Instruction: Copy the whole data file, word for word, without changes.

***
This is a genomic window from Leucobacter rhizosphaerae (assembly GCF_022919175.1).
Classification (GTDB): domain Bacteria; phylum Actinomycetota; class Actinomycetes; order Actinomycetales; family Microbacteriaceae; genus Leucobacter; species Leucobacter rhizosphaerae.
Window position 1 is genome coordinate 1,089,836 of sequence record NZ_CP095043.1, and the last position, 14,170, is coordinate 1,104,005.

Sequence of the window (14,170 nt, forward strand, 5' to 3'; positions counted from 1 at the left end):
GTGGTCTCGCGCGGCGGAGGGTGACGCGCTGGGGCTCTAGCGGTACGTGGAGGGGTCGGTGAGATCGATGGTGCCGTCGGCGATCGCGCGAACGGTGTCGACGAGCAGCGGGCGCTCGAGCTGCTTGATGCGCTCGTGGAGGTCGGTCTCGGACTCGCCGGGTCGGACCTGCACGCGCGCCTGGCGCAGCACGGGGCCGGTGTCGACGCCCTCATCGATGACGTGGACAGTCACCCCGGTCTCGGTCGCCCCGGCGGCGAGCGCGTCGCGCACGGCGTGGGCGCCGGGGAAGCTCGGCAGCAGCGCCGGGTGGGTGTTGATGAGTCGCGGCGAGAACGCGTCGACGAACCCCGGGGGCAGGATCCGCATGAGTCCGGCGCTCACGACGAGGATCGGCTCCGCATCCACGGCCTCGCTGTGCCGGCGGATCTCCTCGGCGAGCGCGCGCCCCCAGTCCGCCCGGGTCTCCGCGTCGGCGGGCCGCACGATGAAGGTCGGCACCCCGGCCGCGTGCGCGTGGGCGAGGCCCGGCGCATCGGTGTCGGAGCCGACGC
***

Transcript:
This is a genomic window from Leucobacter rhizosphaerae (assembly GCF_022919175.1).
Classification (GTDB): domain Bacteria; phylum Actinomycetota; class Actinomycetes; order Actinomycetales; family Microbacteriaceae; genus Leucobacter; species Leucobacter rhizosphaerae.
Window position 1 is genome coordinate 1,089,836 of sequence record NZ_CP095043.1, and the last position, 14,170, is coordinate 1,104,005.

Sequence of the window (14,170 nt, forward strand, 5' to 3'; positions counted from 1 at the left end):
GTGGTCTCGCGCGGCGGAGGGTGACGCGCTGGGGCTCTAGCGGTACGTGGAGGGGTCGGTGAGATCGATGGTGCCGTCGGCGATCGCGCGAACGGTGTCGACGAGCAGCGGGCGCTCGAGCTGCTTGATGCGCTCGTGGAGGTCGGTCTCGGACTCGCCGGGTCGGACCTGCACGCGCGCCTGGCGCAGCACGGGGCCGGTGTCGACGCCCTCATCGATGACGTGGACAGTCACCCCGGTCTCGGTCGCCCCGGCGGCGAGCGCGTCGCGCACGGCGTGGGCGCCGGGGAAGCTCGGCAGCAGCGCCGGGTGGGTGTTGATGAGTCGCGGCGAGAACGCGTCGACGAACCCCGGGGGCAGGATCCGCATGAGTCCGGCGCTCACGACGAGGATCGGCTCCGCATCCACGGCCTCGCTGTGCCGGCGGATCTCCTCGGCGAGCGCGCGCCCCCAGTCCGCCCGGGTCTCCGCGTCGGCGGGCCGCACGATGAAGGTCGGCACCCCGGCCGCGTGCGCGTGGGCGAGGCCCGGCGCATCGGTGTCGGAGCCGACGC